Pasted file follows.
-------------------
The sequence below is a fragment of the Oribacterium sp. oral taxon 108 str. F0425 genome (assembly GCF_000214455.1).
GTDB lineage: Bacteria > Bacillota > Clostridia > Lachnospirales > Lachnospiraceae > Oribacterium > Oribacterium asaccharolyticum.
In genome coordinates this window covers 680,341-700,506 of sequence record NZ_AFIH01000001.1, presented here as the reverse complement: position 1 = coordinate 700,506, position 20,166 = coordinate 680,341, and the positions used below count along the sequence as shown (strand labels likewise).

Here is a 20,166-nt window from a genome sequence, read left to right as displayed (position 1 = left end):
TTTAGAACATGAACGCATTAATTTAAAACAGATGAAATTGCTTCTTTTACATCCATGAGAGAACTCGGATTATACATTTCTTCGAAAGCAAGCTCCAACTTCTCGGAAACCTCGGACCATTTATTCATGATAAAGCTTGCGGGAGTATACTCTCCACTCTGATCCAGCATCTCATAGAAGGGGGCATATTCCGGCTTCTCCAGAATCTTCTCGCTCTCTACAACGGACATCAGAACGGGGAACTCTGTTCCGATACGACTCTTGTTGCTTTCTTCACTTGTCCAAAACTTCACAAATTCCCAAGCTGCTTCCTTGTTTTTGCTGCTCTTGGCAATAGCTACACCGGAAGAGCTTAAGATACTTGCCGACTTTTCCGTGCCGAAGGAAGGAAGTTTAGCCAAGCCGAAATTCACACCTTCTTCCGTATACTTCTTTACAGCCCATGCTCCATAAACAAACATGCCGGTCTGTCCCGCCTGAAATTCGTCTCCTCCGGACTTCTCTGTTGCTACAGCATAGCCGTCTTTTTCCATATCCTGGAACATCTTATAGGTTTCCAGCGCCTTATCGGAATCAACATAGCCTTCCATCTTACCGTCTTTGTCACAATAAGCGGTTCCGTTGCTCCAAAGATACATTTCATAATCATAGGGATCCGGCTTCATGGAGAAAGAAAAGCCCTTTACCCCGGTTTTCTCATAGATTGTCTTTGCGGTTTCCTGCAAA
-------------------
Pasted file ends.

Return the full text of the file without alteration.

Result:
The sequence below is a fragment of the Oribacterium sp. oral taxon 108 str. F0425 genome (assembly GCF_000214455.1).
GTDB lineage: Bacteria > Bacillota > Clostridia > Lachnospirales > Lachnospiraceae > Oribacterium > Oribacterium asaccharolyticum.
In genome coordinates this window covers 680,341-700,506 of sequence record NZ_AFIH01000001.1, presented here as the reverse complement: position 1 = coordinate 700,506, position 20,166 = coordinate 680,341, and the positions used below count along the sequence as shown (strand labels likewise).

Here is a 20,166-nt window from a genome sequence, read left to right as displayed (position 1 = left end):
TTTAGAACATGAACGCATTAATTTAAAACAGATGAAATTGCTTCTTTTACATCCATGAGAGAACTCGGATTATACATTTCTTCGAAAGCAAGCTCCAACTTCTCGGAAACCTCGGACCATTTATTCATGATAAAGCTTGCGGGAGTATACTCTCCACTCTGATCCAGCATCTCATAGAAGGGGGCATATTCCGGCTTCTCCAGAATCTTCTCGCTCTCTACAACGGACATCAGAACGGGGAACTCTGTTCCGATACGACTCTTGTTGCTTTCTTCACTTGTCCAAAACTTCACAAATTCCCAAGCTGCTTCCTTGTTTTTGCTGCTCTTGGCAATAGCTACACCGGAAGAGCTTAAGATACTTGCCGACTTTTCCGTGCCGAAGGAAGGAAGTTTAGCCAAGCCGAAATTCACACCTTCTTCCGTATACTTCTTTACAGCCCATGCTCCATAAACAAACATGCCGGTCTGTCCCGCCTGAAATTCGTCTCCTCCGGACTTCTCTGTTGCTACAGCATAGCCGTCTTTTTCCATATCCTGGAACATCTTATAGGTTTCCAGCGCCTTATCGGAATCAACATAGCCTTCCATCTTACCGTCTTTGTCACAATAAGCGGTTCCGTTGCTCCAAAGATACATTTCATAATCATAGGGATCCGGCTTCATGGAGAAAGAAAAGCCCTTTACCCCGGTTTTCTCATAGATTGTCTTTGCGGTTTCCTGCAAA